No one doubts that the Chesapeake Bay has been stressed by animal and crop production -- as well as by regional development -- across its entire watershed, a landmass of 64,000 square miles. For some time, Agricultural Research Service (ARS) scientists and others have been investigating ways to mitigate or prevent harm from farming practices. ARS is the chief scientific research agency of the U.S. Department of Agriculture (USDA).
The good news is: There's been progress. The bay's total estimated levels of phosphorus fell from 27.1 million pounds of phosphorus in 1985 to 19.5 million in 2002. The nitrogen level fell from 338 million pounds in 1985 to 278 million in 2002.
To further reduce runoff into the bay, soil scientist Greg McCarty with ARS' Hydrology and Remote Sensing Laboratory in Beltsville, Md., has done extensive research on the use of riparian buffer zones to reduce the amount of nutrients getting into waterways. These buffer zones--wooded or grassy areas in wetlands and along streambanks--help filter out pollutants and excess nutrients.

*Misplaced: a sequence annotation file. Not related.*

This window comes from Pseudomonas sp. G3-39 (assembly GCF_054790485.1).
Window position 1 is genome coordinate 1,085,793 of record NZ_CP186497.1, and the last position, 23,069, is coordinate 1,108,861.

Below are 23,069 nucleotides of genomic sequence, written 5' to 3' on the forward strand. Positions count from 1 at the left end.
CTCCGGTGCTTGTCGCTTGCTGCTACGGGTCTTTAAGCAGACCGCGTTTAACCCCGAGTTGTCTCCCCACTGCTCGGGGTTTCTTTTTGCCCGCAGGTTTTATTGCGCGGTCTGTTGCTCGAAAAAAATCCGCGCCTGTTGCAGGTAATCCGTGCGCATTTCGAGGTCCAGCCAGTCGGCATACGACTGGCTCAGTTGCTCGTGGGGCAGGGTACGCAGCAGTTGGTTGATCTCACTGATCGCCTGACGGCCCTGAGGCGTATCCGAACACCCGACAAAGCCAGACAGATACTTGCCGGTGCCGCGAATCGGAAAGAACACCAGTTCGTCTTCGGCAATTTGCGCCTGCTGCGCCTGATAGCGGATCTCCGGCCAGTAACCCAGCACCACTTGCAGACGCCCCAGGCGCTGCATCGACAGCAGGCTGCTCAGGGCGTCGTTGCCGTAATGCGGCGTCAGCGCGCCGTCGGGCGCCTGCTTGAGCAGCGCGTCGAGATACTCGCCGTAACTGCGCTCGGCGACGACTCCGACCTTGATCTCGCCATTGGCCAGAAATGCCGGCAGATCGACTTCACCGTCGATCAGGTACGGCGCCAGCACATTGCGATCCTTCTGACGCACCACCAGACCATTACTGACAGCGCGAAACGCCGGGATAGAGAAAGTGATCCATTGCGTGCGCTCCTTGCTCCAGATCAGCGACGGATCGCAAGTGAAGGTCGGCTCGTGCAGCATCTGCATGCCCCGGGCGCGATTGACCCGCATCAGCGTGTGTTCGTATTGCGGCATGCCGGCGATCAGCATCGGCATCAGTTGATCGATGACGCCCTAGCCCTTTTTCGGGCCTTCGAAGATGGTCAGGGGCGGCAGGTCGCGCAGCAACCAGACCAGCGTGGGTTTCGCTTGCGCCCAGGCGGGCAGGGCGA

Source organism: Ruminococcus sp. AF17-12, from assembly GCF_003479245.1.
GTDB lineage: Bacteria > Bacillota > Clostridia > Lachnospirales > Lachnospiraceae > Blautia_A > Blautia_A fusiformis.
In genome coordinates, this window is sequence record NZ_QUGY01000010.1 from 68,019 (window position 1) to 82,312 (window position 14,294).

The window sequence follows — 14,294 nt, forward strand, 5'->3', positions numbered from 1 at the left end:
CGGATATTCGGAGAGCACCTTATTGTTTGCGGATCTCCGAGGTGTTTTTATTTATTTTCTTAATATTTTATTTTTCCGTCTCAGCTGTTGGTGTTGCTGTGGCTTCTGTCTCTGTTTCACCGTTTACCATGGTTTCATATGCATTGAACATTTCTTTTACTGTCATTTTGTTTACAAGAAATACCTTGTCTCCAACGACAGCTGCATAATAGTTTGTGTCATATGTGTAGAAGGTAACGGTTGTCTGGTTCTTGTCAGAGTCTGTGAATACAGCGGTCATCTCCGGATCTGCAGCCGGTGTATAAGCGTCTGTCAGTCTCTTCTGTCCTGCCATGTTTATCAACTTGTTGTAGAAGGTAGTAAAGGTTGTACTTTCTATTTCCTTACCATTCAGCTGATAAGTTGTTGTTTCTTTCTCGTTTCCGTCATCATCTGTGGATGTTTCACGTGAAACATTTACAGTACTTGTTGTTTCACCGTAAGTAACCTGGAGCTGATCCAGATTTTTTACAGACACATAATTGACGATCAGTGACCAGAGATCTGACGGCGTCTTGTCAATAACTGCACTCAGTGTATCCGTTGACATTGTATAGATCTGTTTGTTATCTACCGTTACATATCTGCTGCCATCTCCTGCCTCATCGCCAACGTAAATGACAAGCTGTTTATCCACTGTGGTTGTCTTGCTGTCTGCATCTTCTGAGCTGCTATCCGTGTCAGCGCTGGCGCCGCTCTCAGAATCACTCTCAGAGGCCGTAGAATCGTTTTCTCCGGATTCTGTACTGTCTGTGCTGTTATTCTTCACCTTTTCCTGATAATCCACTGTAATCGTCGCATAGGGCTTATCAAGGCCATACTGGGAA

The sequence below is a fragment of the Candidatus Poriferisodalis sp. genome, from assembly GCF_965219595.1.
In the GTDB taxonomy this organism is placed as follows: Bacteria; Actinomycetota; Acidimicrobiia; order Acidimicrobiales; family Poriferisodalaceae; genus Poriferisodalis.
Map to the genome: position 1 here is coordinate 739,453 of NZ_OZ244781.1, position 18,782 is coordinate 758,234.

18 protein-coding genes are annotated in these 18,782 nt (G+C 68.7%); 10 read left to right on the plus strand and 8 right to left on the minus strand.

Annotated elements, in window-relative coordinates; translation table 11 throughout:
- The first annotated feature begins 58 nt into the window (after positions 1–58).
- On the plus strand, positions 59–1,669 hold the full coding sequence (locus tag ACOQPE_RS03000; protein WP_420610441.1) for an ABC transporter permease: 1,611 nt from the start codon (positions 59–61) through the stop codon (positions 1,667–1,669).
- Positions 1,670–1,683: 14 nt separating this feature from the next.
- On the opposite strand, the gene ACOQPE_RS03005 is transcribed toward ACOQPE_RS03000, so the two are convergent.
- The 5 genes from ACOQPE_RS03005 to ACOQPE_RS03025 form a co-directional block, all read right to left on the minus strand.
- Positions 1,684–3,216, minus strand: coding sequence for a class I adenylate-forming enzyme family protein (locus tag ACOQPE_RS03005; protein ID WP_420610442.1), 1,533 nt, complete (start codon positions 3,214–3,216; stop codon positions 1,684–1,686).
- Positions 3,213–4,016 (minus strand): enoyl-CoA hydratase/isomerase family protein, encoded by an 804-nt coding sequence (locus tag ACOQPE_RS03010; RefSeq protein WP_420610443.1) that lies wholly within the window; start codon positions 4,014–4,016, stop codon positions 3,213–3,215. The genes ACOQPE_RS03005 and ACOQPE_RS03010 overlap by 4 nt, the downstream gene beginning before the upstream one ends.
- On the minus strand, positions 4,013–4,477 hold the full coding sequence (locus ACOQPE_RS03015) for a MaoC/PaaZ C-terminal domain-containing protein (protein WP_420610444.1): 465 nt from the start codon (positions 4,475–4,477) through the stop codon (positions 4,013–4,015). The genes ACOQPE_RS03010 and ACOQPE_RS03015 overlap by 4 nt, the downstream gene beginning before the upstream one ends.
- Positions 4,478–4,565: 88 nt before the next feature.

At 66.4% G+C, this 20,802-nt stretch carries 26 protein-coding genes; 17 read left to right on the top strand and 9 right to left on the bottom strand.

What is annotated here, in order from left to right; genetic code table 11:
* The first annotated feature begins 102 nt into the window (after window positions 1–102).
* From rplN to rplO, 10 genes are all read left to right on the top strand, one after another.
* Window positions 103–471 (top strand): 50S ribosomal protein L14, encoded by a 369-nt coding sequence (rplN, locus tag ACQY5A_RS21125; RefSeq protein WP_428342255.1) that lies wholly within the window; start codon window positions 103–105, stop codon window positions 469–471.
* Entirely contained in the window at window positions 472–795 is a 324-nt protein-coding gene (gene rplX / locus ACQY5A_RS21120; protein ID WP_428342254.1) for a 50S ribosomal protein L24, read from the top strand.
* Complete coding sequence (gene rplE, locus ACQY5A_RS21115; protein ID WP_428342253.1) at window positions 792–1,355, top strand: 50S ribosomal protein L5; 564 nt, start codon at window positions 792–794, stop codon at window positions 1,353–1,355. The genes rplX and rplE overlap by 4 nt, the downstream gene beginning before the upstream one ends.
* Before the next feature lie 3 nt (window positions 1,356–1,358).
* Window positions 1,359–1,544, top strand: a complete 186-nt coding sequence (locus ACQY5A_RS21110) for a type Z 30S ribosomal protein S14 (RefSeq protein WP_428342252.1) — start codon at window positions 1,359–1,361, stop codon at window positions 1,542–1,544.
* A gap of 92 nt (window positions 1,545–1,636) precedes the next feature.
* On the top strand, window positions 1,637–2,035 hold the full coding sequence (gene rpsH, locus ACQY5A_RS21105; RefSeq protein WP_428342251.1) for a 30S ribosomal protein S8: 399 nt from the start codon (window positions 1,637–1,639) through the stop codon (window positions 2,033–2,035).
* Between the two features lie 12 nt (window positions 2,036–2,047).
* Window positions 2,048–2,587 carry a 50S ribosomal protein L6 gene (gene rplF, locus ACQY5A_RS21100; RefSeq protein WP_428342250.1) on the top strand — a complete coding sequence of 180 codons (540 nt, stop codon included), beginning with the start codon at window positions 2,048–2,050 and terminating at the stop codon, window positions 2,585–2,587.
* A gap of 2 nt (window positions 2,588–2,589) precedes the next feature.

Unfortunately, the nutrient reductions made to date may still be insufficient because, in the summer of 2005, there was almost no oxygen in 3 percent of the bay's waters, and 21 percent had low levels, according to the multiagency Chesapeake Bay Program. This was the lowest oxygen level detected in the bay's central region since CBP monitoring began in 1984.
Now, in addition to scientific studies by state and federal agencies to improve the bay, there is a USDA effort under way called CEAP (the Conservation Effects Assessment Project) tapping watershed researchers nationwide to assess the benefits and value of conservation efforts. As part of the CEAP project, the researchers are using historical data and monitoring of current conditions to estimate the impact of conservation practices like riparian zones and cover crops on environmental issues such as quality of the water entering the bay.
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